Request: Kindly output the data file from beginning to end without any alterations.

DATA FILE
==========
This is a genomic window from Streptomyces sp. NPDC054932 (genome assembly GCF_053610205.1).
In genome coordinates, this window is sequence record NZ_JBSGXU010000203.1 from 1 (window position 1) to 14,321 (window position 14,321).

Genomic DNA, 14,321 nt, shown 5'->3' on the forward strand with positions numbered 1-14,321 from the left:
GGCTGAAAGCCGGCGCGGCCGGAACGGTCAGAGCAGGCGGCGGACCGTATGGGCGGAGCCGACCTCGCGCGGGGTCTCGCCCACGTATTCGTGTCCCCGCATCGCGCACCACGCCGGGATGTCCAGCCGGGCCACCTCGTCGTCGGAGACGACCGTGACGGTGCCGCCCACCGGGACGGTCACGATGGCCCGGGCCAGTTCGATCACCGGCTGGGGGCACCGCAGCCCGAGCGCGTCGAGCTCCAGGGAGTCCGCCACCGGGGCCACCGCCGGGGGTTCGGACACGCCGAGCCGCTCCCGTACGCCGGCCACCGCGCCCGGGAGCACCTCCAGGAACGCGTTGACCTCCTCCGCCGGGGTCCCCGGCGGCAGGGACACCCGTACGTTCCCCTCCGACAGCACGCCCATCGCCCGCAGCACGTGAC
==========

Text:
This is a genomic window from Streptomyces sp. NPDC054932 (genome assembly GCF_053610205.1).
In genome coordinates, this window is sequence record NZ_JBSGXU010000203.1 from 1 (window position 1) to 14,321 (window position 14,321).

Genomic DNA, 14,321 nt, shown 5'->3' on the forward strand with positions numbered 1-14,321 from the left:
GGCTGAAAGCCGGCGCGGCCGGAACGGTCAGAGCAGGCGGCGGACCGTATGGGCGGAGCCGACCTCGCGCGGGGTCTCGCCCACGTATTCGTGTCCCCGCATCGCGCACCACGCCGGGATGTCCAGCCGGGCCACCTCGTCGTCGGAGACGACCGTGACGGTGCCGCCCACCGGGACGGTCACGATGGCCCGGGCCAGTTCGATCACCGGCTGGGGGCACCGCAGCCCGAGCGCGTCGAGCTCCAGGGAGTCCGCCACCGGGGCCACCGCCGGGGGTTCGGACACGCCGAGCCGCTCCCGTACGCCGGCCACCGCGCCCGGGAGCACCTCCAGGAACGCGTTGACCTCCTCCGCCGGGGTCCCCGGCGGCAGGGACACCCGTACGTTCCCCTCCGACAGCACGCCCATCGCCCGCAGCACGTGAC